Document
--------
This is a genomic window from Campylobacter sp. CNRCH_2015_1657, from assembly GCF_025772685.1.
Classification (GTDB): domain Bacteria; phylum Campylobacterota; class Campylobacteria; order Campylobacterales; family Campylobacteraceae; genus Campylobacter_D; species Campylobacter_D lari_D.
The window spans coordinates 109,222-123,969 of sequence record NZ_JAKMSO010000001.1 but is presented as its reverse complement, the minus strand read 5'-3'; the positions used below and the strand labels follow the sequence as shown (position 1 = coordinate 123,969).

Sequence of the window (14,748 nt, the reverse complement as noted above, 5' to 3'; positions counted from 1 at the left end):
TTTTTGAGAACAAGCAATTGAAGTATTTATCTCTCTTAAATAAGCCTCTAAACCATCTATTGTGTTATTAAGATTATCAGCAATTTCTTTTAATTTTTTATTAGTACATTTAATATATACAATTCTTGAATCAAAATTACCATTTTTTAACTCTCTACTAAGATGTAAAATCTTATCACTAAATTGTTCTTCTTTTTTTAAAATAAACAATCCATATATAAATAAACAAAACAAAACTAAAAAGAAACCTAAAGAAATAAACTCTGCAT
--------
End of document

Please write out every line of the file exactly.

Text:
This is a genomic window from Campylobacter sp. CNRCH_2015_1657, from assembly GCF_025772685.1.
Classification (GTDB): domain Bacteria; phylum Campylobacterota; class Campylobacteria; order Campylobacterales; family Campylobacteraceae; genus Campylobacter_D; species Campylobacter_D lari_D.
The window spans coordinates 109,222-123,969 of sequence record NZ_JAKMSO010000001.1 but is presented as its reverse complement, the minus strand read 5'-3'; the positions used below and the strand labels follow the sequence as shown (position 1 = coordinate 123,969).

Sequence of the window (14,748 nt, the reverse complement as noted above, 5' to 3'; positions counted from 1 at the left end):
TTTTTGAGAACAAGCAATTGAAGTATTTATCTCTCTTAAATAAGCCTCTAAACCATCTATTGTGTTATTAAGATTATCAGCAATTTCTTTTAATTTTTTATTAGTACATTTAATATATACAATTCTTGAATCAAAATTACCATTTTTTAACTCTCTACTAAGATGTAAAATCTTATCACTAAATTGTTCTTCTTTTTTTAAAATAAACAATCCATATATAAATAAACAAAACAAAACTAAAAAGAAACCTAAAGAAATAAACTCTGCAT